State moves to halt damages action by Ian Bailey’s partner

Jules Thomas alleges wrong arrest in Toscan du Plantier murder investigation

 Jules Thomas and Ian Bailey pictured leaving the Four Courts last month dafter the verdict in his High Court action for damages. Photograph: Courts Collins

Jules Thomas and Ian Bailey pictured leaving the Four Courts last month dafter the verdict in his High Court action for damages. Photograph: Courts Collins


The State has moved to halt an action for damages brought by Jules Thomas, the partner of Ian Bailey, alleging she was twice wrongfully arrested by gardaí investigating the murder of Sophie Toscan du Plantier in 1996.

Mr Justice John Hedigan was told today an application to have Ms Thomas’ case against the State struck out on grounds it was brought outside the applicable six-year time limits set by the Statute of Limitations is being prepared.

The judge told David Lennon BL, for the Garda Commissioner and State, the strike out application could be listed before the High Court on May 11th when the judge will also be dealing with liability for the substantial costs of Mr Bailey’s own failed case against the State.

The costs of Mr Bailey’s 64-day action, which concluded on March 30th last, are expected to be at least €2m and could be as high as €5m.

Today, Mr Lennon said the sides had agreed the costs issues could be adjourned to May 11th.

Mr Bailey’s side were not in court for the brief mention of the matter but it is believed Mr Bailey is actively considering an appeal against the dismissal of his case.

Mr Lennon also told the judge his side would be bringing an application have Ms Thomas’ separate civil case - in which she is claiming damages on grounds including she was wrongfully arrested in February 1997 and in 2000 in connection with the murder of Ms Toscan du Planter - struck out on grounds it is statute barred.

On the 60th day of Mr Bailey’s case, the State made a similar application under the statute to have Mr Bailey’s case wholly or partly struck out. Mr Bailey’s side opposed that application.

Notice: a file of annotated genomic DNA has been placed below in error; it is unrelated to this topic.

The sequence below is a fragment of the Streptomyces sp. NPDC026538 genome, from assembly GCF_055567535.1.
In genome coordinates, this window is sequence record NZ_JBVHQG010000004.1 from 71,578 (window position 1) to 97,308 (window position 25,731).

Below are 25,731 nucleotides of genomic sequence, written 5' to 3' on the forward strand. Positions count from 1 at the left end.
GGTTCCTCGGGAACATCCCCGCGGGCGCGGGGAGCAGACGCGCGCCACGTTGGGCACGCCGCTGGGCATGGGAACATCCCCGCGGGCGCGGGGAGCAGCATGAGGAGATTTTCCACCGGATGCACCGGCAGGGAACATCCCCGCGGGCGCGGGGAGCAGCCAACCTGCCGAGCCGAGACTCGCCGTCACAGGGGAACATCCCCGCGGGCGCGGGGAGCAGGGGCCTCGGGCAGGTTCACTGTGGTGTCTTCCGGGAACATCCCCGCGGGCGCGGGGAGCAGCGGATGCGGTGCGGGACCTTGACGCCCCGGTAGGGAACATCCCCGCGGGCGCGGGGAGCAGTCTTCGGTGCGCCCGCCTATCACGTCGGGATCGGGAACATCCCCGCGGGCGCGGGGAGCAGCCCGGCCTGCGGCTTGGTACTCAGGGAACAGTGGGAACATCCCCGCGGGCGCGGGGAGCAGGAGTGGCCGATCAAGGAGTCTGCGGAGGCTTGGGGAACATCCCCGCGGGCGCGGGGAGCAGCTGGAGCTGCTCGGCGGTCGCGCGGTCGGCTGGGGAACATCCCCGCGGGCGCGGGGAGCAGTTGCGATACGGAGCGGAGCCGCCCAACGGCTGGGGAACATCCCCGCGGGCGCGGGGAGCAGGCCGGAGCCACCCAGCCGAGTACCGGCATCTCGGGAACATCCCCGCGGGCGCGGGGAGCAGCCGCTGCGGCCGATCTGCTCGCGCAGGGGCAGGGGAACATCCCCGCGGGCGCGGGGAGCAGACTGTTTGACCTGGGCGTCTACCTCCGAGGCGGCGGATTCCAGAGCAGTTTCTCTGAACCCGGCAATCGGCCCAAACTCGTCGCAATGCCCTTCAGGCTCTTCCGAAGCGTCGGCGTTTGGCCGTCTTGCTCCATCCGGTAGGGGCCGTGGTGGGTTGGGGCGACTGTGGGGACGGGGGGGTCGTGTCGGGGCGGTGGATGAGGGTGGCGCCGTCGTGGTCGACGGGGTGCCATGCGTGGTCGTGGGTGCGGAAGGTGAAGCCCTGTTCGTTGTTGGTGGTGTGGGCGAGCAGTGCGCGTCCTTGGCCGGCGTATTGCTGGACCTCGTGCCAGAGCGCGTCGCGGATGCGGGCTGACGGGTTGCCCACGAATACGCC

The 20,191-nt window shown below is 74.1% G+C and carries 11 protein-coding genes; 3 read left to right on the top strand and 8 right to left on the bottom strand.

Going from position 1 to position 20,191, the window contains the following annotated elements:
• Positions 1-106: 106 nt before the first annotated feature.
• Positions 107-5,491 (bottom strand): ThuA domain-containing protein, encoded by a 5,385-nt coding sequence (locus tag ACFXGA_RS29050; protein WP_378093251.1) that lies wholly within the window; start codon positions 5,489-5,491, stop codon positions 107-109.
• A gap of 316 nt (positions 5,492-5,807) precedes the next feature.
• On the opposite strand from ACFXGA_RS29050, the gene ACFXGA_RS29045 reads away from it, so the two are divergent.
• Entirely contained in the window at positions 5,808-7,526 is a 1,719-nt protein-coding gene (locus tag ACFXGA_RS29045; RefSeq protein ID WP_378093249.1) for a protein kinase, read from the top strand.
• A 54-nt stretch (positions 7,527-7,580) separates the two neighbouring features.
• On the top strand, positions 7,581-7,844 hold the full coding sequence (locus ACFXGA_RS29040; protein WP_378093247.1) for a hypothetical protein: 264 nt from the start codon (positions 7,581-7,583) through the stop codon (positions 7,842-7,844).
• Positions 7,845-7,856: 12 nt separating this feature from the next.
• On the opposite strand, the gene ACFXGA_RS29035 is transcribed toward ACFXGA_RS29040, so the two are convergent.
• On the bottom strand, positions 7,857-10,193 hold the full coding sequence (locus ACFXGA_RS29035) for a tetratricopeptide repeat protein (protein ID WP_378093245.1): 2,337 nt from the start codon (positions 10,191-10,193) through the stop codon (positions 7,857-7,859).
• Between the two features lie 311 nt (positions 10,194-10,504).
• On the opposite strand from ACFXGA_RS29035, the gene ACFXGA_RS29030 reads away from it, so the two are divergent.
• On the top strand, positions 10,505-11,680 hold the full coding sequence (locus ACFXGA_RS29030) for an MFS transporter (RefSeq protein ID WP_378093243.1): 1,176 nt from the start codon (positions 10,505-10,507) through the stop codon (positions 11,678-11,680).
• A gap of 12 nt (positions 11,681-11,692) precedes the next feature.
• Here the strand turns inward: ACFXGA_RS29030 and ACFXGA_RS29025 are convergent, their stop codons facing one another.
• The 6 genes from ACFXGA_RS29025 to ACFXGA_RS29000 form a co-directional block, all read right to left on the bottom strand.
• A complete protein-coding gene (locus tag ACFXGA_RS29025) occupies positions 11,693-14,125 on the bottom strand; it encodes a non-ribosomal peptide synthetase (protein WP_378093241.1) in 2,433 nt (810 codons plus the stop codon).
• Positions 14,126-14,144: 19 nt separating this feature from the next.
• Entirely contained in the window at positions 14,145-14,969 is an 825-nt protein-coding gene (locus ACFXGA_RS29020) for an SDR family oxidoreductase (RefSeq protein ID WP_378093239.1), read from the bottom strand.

On day 62, Mr Justice Hedigan agreed to strike out may of the claims, including Mr Bailey’s claims of wrongful arrest in 1997 and 1998, on grounds those were statute barred.

The judge permitted Mr Bailey’s claim that gardaí conspired to implicate him in the murder to got to the jury for consideration and the jury rejected that claim.

Ms Thomas’ case was parked pending the outcome of Mr Bailey’s case and is listed for mention in the next High Court list in May to fix dates for jury trials.

Last month, the jury of seven men and four women took just over two hours to reach their unanimous verdict dismissing Mr Bailey’s civil action for damages over the investigation into the murder of the French film-maker whose body was found near Toomore, Schull, on December 23rd, 1996.

After the verdict was delivered on March 30th last, Mr Justice Hedigan said the shadow of Ms Toscan du Plantier and her “tragic, senseless” death had always been in this case.

“It is a source of dismay and anguish in both Ireland and France that her killer has not been brought to justice,” he said. A beloved mother, wife and daughter, I do not want it thought that her life was forgotten here in this court.”

The judge also said he was referring a transcript of the evidence of witness Marie Farrell evidence in this case to the DPP for whatever action the Director might “deem appropriate”.

The jury were given two questions to answer when considering their verdict.

The first was: “Did gardaí Jim Fitzgerald, Kevin Kelleher and Jim Slattery or any combination of them conspire together to implicate Mr Bailey in the murder of Sophie Toscan du Plantier by obtaining statements from Marie Farrell by threats, inducements or intimidation which purportedly identified him as the man she saw at Kealfadda Bridge in the early hours of December 23rd, 1996, when they knew they were false?”

The second was: “Did Det Garda Fitzgerald and Sergeant Maurice Walsh conspire by threats, inducements or intimidation to get statements from Marie Farrell that Ian Bailey had intimidated her, when they knew they were false?”

Because the jury answered no to both questions, there was no need to consider whether Mr Bailey had suffered loss entitling him to damages. Mr Bailey had claimed damages, including exemplary damages, over the conduct of the investigation.

The case opened on November 4th and evidence was heard from 93 witnesses, 21 called by Mr Bailey and 72 of behalf of the State.

Initiated in May 2007, the case involved claims of wrongful arrest, conspiracy, false imprisonment, assault and trespass against the person and intentional infliction of emotional harm.

The defendants denied all the claims.